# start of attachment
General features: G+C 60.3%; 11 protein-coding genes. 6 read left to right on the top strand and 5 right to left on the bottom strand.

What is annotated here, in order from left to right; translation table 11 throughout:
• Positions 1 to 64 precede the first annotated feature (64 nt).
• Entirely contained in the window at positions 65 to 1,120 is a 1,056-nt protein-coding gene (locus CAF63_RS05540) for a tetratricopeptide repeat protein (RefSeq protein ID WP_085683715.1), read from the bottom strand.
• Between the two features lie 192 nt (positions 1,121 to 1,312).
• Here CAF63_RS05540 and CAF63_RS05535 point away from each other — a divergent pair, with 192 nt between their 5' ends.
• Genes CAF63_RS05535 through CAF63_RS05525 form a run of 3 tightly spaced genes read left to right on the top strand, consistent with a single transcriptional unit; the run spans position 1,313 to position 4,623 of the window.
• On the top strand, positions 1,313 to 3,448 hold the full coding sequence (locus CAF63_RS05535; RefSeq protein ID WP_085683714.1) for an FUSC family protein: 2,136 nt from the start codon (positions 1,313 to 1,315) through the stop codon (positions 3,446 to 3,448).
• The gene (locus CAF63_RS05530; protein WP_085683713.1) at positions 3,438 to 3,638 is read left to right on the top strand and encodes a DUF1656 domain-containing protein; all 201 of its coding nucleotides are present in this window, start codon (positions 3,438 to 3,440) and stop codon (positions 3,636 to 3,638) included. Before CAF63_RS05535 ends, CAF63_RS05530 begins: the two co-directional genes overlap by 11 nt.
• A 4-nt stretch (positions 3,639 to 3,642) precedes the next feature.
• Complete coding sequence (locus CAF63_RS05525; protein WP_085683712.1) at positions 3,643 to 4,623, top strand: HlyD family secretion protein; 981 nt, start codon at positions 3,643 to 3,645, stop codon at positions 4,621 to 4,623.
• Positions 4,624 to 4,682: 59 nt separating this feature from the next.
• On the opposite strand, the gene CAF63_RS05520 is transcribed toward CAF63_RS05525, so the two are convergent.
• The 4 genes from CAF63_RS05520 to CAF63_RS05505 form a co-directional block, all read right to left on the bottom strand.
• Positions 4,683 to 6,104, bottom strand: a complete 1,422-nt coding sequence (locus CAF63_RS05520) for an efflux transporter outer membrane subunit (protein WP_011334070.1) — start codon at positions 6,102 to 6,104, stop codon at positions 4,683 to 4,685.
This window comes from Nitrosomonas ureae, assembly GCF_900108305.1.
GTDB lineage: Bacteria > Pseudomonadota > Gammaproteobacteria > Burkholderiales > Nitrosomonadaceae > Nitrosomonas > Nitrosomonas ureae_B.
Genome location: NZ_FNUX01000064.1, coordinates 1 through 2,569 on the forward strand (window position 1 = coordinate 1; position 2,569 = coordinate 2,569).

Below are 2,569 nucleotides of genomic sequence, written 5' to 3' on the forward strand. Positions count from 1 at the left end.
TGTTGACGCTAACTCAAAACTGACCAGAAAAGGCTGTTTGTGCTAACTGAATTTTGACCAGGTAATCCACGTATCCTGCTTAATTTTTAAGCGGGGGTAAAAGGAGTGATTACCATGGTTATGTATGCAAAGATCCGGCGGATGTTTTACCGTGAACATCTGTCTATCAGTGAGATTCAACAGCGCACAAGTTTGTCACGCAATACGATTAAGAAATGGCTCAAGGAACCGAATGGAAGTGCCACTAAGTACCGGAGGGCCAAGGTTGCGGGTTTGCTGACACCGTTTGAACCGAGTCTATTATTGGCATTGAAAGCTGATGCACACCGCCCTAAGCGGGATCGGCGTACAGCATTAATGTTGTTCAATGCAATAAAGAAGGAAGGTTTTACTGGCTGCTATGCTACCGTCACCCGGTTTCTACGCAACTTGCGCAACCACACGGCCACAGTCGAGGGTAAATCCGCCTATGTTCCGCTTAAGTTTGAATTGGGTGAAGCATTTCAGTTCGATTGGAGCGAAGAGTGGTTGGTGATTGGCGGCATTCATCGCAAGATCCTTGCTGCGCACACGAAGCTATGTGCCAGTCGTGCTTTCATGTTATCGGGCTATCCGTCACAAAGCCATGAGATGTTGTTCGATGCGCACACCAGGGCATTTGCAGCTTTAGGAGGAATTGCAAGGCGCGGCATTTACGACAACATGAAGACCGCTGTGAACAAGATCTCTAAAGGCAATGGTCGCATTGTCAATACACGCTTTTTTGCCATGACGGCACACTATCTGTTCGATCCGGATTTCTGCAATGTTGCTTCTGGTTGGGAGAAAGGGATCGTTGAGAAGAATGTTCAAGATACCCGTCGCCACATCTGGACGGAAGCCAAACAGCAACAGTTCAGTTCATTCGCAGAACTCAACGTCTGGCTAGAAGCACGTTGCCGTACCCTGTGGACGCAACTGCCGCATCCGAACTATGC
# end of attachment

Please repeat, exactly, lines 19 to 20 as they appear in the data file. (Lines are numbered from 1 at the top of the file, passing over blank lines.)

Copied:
Below are 2,569 nucleotides of genomic sequence, written 5' to 3' on the forward strand. Positions count from 1 at the left end.
TGTTGACGCTAACTCAAAACTGACCAGAAAAGGCTGTTTGTGCTAACTGAATTTTGACCAGGTAATCCACGTATCCTGCTTAATTTTTAAGCGGGGGTAAAAGGAGTGATTACCATGGTTATGTATGCAAAGATCCGGCGGATGTTTTACCGTGAACATCTGTCTATCAGTGAGATTCAACAGCGCACAAGTTTGTCACGCAATACGATTAAGAAATGGCTCAAGGAACCGAATGGAAGTGCCACTAAGTACCGGAGGGCCAAGGTTGCGGGTTTGCTGACACCGTTTGAACCGAGTCTATTATTGGCATTGAAAGCTGATGCACACCGCCCTAAGCGGGATCGGCGTACAGCATTAATGTTGTTCAATGCAATAAAGAAGGAAGGTTTTACTGGCTGCTATGCTACCGTCACCCGGTTTCTACGCAACTTGCGCAACCACACGGCCACAGTCGAGGGTAAATCCGCCTATGTTCCGCTTAAGTTTGAATTGGGTGAAGCATTTCAGTTCGATTGGAGCGAAGAGTGGTTGGTGATTGGCGGCATTCATCGCAAGATCCTTGCTGCGCACACGAAGCTATGTGCCAGTCGTGCTTTCATGTTATCGGGCTATCCGTCACAAAGCCATGAGATGTTGTTCGATGCGCACACCAGGGCATTTGCAGCTTTAGGAGGAATTGCAAGGCGCGGCATTTACGACAACATGAAGACCGCTGTGAACAAGATCTCTAAAGGCAATGGTCGCATTGTCAATACACGCTTTTTTGCCATGACGGCACACTATCTGTTCGATCCGGATTTCTGCAATGTTGCTTCTGGTTGGGAGAAAGGGATCGTTGAGAAGAATGTTCAAGATACCCGTCGCCACATCTGGACGGAAGCCAAACAGCAACAGTTCAGTTCATTCGCAGAACTCAACGTCTGGCTAGAAGCACGTTGCCGTACCCTGTGGACGCAACTGCCGCATCCGAACTATGC